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Over the last decade, a growing and convoluted number of U.S. counterterrorism measures have greatly restricted the work of humanitarian organizations working overseas. These groups are repeatedly subject to vaguely defined laws, a lengthening list of ever-evolving and almost Orwellian vetting requirements, and a stubborn reluctance by policymakers in Washington to issue clear guidance. The impact on the ground is profound—from significantly delayed service delivery to a complete inability to reach hundreds of thousands of people in need.
The current U.S. regulatory regime is making it demonstrably more difficult for them to operate on the ground.
Aid groups that have long worked to help persecuted, displaced, and marginalized populations have zero desire to offer assistance or support to known terrorists. But the current U.S. regulatory regime is making it demonstrably more difficult for them to operate on the ground—even when their beneficiaries appear to have little or nothing to do with the fight against terrorism. Equally concerning is that many of the terrorism restrictions now being developed— including sprawling name-gathering databases by both the Department of Defense and the U.S. Agency for International Development—may not be very effective in actually combating terrorism.
This growing network of legal and practical restrictions present a host of expensive compliance challenges for relief groups already grappling with the complexities of trying to help vulnerable populations in places where designated terrorists are also located.
Aid groups often find themselves trapped between a rock and a hard place in such circumstances—wanting to do more but unable to do so because of the potential for such assistance, tangible and not, to become criminalized. In the absence of greater legal clarity, some organizations are scaling back and/or restricting their own programs.
A few recent examples of these dilemmas include:
- In the aftermath of the 2006 election in which Hamas, a recognized terrorist group since 1993, became part of a unified Palestinian government, many aid organizations operating in Gaza stopped working with central and local government officials in order to continuing providing assistance in the region. If this step hadn’t been taken the groups could have been found guilty of providing “material support” to a designated terrorist group.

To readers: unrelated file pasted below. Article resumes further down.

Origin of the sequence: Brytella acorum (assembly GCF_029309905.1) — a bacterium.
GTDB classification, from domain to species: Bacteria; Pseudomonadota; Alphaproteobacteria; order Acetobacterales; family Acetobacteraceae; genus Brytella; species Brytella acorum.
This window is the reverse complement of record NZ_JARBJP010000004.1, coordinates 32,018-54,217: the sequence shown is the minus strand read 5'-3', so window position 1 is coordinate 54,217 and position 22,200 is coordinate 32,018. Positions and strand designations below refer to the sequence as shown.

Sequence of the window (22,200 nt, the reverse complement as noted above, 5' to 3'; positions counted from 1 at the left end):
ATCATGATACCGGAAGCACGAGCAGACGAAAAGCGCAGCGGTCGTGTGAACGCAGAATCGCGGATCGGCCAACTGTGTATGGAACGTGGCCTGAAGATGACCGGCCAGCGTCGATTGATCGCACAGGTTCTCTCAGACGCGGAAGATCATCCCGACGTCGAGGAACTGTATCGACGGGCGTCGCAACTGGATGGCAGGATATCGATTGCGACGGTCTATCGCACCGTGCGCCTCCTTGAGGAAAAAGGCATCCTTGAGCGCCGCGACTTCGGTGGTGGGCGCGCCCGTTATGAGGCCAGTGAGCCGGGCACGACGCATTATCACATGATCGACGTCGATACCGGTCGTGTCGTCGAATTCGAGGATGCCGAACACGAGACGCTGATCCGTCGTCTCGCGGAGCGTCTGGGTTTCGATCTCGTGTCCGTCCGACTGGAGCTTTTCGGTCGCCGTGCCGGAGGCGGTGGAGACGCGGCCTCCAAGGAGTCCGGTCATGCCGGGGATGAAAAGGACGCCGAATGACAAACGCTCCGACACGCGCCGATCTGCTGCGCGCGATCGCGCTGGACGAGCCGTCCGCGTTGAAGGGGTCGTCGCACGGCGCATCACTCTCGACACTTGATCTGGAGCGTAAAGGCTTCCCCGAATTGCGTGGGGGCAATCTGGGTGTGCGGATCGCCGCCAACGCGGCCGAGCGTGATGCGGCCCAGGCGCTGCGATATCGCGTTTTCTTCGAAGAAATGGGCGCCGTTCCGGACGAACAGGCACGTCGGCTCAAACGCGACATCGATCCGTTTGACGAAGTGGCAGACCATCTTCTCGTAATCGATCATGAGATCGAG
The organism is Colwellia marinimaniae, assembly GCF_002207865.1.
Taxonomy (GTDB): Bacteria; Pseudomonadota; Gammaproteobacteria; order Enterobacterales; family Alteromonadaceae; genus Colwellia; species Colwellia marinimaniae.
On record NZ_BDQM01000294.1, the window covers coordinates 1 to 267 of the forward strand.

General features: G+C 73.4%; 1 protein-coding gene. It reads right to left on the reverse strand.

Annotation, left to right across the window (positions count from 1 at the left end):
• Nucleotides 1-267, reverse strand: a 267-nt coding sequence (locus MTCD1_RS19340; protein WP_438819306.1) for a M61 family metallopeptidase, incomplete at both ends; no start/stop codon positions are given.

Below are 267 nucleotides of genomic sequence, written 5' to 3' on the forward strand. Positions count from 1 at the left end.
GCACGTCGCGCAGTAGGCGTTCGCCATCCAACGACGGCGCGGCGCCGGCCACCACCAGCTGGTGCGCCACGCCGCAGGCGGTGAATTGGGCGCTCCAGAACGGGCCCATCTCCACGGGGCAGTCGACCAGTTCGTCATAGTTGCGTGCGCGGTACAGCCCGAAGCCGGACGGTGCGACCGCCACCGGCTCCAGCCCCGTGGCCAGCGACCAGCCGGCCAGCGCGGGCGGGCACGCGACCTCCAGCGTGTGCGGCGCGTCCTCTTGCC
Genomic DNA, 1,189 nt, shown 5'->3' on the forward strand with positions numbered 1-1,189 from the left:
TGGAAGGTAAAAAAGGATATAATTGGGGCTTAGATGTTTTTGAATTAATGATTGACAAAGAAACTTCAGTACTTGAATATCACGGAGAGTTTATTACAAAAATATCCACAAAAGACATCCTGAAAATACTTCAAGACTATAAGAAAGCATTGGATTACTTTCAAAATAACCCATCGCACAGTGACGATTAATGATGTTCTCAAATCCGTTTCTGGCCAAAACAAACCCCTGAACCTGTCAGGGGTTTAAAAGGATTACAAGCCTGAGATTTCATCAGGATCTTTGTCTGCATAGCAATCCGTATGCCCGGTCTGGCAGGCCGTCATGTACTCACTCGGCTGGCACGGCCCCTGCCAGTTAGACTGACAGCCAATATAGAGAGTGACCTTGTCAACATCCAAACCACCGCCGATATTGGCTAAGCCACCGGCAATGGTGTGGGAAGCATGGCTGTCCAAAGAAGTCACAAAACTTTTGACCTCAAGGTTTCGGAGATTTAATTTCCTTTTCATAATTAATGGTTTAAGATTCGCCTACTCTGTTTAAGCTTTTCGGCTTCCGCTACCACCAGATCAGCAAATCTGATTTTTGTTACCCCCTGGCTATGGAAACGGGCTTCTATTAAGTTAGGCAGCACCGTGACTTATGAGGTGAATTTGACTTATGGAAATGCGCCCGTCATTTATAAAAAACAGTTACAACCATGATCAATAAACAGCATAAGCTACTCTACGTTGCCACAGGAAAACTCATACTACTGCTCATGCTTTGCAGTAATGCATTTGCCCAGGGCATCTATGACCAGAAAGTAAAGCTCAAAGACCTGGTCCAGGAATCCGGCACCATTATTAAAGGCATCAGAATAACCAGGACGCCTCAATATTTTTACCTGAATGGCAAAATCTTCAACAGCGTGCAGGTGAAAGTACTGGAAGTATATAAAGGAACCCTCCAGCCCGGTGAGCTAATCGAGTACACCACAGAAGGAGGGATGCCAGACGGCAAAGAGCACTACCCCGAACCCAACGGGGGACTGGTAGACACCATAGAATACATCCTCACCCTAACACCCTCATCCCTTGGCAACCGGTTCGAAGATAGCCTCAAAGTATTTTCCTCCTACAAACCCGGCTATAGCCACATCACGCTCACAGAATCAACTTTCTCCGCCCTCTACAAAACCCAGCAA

- One aid group working in Afghanistan only accepts small U.S. government grants instead of larger, multiyear ones because doing so means they can avert the need to collect personnel information, which can undermine relationships with local communities. These programs, however, can have less of an impact because they reach less people and run for a shorter time period.
- A number of American NGOs seeking to scale up relief operations in parts of southern Somalia, which is controlled by the terrorist designated group al-Shabaab, remain unable to do so more than four months after a famine was declared because there have been no blanket humanitarian exemptions made. Legal guidance on what activities are permissible and what might run them afoul of the law remains ambiguous at best.
The complex legal prohibitions and web of U.S. government lists and regulations create a troubling climate of instability and unpredictability for aid groups. Elements of secrecy and perceived affiliations with the military make their job all that much harder. Indeed, without consideration for the broader foreign policy environment, the designation of entities as terrorist organizations undermines the work of relief groups. For those groups working in complex crises, such as Somalia, they are hit particularly hard because it’s yet another hurdle to overcome.
One potential bright spot, however, is the recent terrorist designation of senior leaders in the Haqqani network, a deadly insurgent group that conducted international attacks throughout Pakistan and Afghanistan on multiple occasions. While the designation of these top leaders sends a clear message that their support for violent terrorism is unacceptable, the administration’s decision not to designate the entire network indicates a renewed potential for flexibility within the designation process.